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Posts tagged "Neuroscience"

Another Week Ends: Free Won’t, Zlatan Ibrahimovic, Cars 2, more Super 8, Antinomian Letters, The Killing and Futurama

1. I can’t stop my leg! A fascinating post on Psychology Today about the groundbreaking research of neuroscientist Benjamin Libet into the area conscious choice/willpower, entitled “Free Won’t,” ht JD: Given our common sense notion of how our actions work, we might expect that we first have a conscious awareness of an intention or urge […]

Born-Again Stress and Hippocampal Atrophy

Scientific American reported last week on another interesting if inconclusive study about the brain activity of the religious, “Religious Experiences Shrink Part of the Brain.” Specifically, the marked variation between believers (of a certain type) and non-believers in the volume of the hippocampus portion of the brain, the exact function of which is not totally […]

Mental Circuitry and Moral Culpability

In what has got to be one of the best titles of an editorial in years, “The Human Brain: Turning Our Minds To The Law,” David Eagleman takes up the Social Animal gauntlet in the Telegraph, and runs with it, legislatively-speaking. The connections are fairly self-evident in terms of free will, but in this case, […]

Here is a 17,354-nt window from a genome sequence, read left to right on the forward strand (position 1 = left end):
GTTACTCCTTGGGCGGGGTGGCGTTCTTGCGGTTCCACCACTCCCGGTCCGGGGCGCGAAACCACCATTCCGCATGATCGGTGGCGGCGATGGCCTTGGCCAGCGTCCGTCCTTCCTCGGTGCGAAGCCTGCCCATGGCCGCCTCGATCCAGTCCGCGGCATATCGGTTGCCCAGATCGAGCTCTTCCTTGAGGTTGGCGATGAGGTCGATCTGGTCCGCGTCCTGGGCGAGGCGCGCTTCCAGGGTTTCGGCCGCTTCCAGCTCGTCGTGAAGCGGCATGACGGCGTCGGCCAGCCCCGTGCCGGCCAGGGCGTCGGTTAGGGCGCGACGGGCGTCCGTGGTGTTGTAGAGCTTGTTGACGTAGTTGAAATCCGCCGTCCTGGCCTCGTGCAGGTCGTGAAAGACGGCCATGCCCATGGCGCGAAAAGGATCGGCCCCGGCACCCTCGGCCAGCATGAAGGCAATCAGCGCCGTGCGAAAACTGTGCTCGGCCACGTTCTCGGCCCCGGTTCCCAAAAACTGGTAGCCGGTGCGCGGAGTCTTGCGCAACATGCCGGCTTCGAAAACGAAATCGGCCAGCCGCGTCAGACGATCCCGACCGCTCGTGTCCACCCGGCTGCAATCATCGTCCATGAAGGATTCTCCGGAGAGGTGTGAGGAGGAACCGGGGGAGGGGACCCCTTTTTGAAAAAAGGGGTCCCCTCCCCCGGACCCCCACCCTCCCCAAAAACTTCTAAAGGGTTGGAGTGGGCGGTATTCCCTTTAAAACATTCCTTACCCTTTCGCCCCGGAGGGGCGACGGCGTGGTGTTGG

Nymphomania and The Morally Disabled

Neuroscience Day, part two: An admittedly wild article from Slate, with the inspired title “Naughty By Nature”, looking at nymphomania through the lens of neuroscience and free will (and the profound lack thereof). Specifically, the article discusses what’s known as Kluever-Bucy Syndrome, which causes a neurological breakdown in the ability to control one’s sexual urges… […]

Seeing is Believing, but. . .

For all of us looking for the Holy Grail of sure-to-please cocktail party anecdotes–you know, the elusive mix of neuroscience and Vegas magic–well, look no further. In an article entitled Magic and the Brain: Teller Reveals the Neuroscience of Illusion, Jonah (the) Lehrer explains: For Teller (that’s his full legal name), magic is more than […]